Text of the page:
sanitiseSanitise throws a lot of things sharply into focus, namely, our highly gendered expectations of flawlessness and sexuality.

Directed by Caitlin Skinner, Sanitise is a nod to the pressure women are under to be pristine at all times. Like the way she rigorously cleans her bathroom, creator Melanie Jordan plucks at herself frantically. When she looks at herself in the mirror, she scrutinizes herself. Her face grows judgmental eyes like acne. The projections on her shower curtain depicting the intensifying body dismorphia many women experience when feeling less than perfect.

It says a lot about the way we police women’s behaviour, appearance and choices at all times, especially regarding sexuality. Sanitise treats ‘dirty’ both literally and figuratively, but inextricably tied to the sexual. When Jordan expresses herself sexually, in a ‘dirty’ way, she is subject to harrowing hallucinations of vitriolic slut shaming in a tirade of drooling men and horrified faces. It suggests the ways in which we allow women to be sexual are, whilst seemingly quite liberated, in fact very restrictive: at one point Jordan totters around in impossibly high heels and a tight corset.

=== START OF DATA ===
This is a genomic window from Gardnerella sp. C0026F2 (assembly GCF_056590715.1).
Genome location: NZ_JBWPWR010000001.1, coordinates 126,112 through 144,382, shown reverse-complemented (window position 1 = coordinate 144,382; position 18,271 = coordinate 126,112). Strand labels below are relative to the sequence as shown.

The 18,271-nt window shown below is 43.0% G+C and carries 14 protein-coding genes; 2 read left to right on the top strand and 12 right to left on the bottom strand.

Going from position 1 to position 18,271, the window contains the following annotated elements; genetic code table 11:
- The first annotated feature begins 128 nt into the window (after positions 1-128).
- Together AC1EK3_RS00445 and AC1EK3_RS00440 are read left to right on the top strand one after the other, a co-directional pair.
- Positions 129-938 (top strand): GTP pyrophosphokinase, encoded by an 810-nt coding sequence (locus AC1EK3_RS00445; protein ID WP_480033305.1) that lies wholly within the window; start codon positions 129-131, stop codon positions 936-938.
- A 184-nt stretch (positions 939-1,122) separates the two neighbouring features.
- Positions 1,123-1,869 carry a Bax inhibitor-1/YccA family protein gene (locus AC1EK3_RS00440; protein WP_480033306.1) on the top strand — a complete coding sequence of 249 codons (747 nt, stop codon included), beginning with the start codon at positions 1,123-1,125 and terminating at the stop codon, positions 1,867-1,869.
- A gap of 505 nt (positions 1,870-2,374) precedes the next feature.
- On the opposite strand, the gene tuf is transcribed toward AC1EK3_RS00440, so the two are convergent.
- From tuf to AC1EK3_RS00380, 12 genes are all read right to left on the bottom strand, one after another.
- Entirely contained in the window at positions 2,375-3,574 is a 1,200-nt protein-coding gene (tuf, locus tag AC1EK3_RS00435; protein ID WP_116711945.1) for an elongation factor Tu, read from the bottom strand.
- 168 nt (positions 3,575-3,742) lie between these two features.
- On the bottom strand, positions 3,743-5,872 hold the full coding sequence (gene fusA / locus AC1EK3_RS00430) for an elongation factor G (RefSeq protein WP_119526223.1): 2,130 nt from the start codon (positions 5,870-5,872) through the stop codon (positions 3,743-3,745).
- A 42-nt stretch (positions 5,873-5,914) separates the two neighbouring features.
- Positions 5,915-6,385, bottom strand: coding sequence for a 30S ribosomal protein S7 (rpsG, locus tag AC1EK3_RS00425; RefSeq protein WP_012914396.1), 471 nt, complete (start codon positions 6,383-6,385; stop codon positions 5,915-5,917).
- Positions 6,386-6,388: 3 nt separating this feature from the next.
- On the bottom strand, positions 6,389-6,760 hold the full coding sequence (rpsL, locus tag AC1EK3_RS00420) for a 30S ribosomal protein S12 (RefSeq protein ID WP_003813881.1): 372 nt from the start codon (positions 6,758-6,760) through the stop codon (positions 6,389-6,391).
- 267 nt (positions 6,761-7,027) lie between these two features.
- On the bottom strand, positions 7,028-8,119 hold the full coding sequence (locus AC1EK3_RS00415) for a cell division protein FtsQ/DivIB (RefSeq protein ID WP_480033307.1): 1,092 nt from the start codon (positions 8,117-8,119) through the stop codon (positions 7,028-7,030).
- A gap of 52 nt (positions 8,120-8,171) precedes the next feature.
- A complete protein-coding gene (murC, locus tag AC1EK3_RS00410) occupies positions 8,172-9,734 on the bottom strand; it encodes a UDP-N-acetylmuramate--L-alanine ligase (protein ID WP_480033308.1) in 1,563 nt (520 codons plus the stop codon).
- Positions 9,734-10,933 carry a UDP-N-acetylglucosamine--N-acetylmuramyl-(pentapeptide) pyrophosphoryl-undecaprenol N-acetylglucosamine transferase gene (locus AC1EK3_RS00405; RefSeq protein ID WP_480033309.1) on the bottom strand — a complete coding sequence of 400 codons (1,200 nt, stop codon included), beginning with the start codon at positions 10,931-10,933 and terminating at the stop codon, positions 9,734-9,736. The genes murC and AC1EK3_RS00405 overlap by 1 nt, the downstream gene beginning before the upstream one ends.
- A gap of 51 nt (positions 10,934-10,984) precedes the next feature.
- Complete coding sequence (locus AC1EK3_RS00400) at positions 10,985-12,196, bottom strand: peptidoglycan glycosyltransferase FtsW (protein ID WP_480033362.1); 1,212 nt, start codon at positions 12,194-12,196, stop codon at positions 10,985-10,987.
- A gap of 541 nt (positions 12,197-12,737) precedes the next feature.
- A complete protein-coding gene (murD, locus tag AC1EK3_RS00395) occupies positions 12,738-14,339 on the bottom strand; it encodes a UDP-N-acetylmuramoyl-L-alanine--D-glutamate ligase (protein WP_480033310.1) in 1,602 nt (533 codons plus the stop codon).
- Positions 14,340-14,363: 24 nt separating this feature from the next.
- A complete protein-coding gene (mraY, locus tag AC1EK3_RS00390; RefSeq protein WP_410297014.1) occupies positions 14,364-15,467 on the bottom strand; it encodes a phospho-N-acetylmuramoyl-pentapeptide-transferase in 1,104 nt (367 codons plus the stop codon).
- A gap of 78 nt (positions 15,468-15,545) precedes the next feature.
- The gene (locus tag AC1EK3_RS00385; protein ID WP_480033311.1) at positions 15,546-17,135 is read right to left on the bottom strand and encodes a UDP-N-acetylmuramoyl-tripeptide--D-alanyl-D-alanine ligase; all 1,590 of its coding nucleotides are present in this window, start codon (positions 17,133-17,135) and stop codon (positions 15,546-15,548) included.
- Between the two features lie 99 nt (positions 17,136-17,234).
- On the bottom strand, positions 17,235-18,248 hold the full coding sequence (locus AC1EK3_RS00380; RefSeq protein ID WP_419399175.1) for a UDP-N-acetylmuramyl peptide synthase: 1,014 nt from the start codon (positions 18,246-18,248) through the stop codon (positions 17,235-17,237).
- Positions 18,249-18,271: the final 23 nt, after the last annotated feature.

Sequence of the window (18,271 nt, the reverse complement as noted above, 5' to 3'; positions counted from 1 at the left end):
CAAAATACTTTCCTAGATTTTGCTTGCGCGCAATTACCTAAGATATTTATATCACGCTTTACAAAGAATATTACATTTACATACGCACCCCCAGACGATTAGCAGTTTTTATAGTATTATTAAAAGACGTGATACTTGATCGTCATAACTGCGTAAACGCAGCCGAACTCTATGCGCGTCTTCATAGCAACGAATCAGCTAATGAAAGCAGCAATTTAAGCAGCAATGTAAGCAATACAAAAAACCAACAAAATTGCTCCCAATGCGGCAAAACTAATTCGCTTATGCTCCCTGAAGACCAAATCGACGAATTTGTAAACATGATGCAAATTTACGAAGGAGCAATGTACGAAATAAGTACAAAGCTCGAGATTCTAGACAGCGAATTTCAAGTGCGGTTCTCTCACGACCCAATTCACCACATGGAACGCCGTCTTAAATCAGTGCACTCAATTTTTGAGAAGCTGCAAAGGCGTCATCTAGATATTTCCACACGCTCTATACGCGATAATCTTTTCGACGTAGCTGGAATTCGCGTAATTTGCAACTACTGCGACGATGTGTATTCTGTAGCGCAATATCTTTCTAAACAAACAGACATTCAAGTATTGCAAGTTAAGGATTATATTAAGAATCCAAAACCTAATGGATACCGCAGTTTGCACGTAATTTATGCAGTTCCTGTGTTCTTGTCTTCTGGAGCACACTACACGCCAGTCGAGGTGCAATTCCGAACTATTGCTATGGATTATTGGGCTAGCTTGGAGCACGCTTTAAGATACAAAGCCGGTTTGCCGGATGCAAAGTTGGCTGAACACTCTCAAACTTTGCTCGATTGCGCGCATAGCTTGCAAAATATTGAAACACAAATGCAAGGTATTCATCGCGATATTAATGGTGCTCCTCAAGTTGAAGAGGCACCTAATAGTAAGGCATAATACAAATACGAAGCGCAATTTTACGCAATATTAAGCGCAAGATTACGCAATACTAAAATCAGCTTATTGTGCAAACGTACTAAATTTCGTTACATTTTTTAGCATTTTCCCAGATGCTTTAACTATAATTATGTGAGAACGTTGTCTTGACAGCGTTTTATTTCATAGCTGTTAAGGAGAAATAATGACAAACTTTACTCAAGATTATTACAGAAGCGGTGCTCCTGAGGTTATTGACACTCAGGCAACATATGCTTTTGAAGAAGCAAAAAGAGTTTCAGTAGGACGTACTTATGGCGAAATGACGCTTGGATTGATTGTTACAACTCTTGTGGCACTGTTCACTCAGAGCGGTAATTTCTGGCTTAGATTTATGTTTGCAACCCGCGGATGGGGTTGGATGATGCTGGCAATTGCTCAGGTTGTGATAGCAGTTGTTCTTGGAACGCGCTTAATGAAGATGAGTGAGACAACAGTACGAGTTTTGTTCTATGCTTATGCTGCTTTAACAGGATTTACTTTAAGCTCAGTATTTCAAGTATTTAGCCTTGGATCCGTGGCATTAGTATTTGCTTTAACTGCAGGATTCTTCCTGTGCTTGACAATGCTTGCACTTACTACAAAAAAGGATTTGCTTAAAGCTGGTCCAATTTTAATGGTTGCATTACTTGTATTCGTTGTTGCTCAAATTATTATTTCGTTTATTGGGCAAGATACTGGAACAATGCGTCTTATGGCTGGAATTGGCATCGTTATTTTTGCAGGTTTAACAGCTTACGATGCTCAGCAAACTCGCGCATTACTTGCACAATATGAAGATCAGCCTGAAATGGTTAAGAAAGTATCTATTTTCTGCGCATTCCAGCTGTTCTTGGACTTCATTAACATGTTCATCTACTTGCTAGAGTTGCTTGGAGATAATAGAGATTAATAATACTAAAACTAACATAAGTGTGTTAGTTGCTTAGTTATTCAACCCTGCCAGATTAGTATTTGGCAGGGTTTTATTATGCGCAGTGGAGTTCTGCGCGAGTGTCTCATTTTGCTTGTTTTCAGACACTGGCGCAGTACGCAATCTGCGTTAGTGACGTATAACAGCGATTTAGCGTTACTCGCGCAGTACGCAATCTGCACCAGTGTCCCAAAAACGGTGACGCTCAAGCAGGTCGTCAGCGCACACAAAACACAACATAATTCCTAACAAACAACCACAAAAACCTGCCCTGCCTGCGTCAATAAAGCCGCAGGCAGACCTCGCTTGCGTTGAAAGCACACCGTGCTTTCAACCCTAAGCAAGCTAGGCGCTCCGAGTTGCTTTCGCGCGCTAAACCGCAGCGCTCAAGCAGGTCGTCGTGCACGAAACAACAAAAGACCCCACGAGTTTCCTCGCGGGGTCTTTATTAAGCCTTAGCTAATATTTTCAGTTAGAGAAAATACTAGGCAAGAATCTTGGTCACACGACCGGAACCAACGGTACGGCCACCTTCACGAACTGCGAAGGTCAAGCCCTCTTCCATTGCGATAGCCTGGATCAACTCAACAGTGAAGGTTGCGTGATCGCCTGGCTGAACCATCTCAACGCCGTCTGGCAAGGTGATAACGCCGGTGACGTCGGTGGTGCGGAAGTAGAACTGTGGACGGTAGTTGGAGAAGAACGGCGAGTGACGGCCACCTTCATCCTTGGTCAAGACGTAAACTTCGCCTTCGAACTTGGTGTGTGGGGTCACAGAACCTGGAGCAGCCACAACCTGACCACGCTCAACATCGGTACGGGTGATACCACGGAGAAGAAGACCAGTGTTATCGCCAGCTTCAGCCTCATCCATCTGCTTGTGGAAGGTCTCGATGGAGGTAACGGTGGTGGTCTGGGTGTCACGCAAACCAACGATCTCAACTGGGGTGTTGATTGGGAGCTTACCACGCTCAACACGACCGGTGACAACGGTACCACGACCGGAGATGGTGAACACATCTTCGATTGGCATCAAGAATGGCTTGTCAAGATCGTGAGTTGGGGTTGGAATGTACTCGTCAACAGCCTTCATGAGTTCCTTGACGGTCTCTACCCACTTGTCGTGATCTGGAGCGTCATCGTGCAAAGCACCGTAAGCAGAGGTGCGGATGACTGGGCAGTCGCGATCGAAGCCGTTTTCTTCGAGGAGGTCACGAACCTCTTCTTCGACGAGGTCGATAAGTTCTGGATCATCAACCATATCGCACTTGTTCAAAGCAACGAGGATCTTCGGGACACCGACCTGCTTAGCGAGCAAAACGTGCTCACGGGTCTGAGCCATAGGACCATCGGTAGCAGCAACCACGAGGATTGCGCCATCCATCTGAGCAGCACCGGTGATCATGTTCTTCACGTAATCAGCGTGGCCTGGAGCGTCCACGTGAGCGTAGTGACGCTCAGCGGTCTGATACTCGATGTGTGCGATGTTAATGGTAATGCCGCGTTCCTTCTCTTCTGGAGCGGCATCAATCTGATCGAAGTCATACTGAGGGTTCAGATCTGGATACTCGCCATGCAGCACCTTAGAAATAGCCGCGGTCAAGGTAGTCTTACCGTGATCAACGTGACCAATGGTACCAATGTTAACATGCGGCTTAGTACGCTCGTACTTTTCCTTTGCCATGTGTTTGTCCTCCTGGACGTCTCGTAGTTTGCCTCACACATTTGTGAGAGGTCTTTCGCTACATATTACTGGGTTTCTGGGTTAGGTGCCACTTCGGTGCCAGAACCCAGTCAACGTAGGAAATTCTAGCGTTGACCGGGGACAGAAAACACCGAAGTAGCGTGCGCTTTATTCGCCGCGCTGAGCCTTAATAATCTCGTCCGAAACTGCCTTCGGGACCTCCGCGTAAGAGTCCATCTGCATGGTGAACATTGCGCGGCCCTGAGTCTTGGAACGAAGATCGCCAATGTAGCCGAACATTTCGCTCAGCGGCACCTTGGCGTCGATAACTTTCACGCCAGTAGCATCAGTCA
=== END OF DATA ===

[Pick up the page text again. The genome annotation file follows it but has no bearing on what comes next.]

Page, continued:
Throughout, we become increasingly aware of an imposing force that Jordan attempts to overthrow every time her eyes dart naughtily towards the filthy cupboard beneath the bath, festering with mould. It is similar to the force that tells women that they can’t be sexual beings in the way that they want to. The fact that Jordan is silent throughout can’t be an accident. She is voiceless. Powerless.

With a mechanical score and clinically white set, this solo show is visually impressive as well as thematically disturbing. Jordan’s expressions are larger than life, her exaggerated movements contributing brilliantly to an already fantastic show. Expertly choreographed, funny and chilling, Sanitise is entertaining and thought-provoking.

What is perhaps most unsettling about Sanitise is that whilst Jordan is undeniably hilarious, it’s almost normal for a woman to be as neurotic as she is about the state of her bathroom. We laugh. We don’t see the madness for what it is.

Sanitise plays at Underbelly Cowgate until 24 August 2014 as part of the Edinburgh Fringe. For more information and tickets, visit the EdFringe website.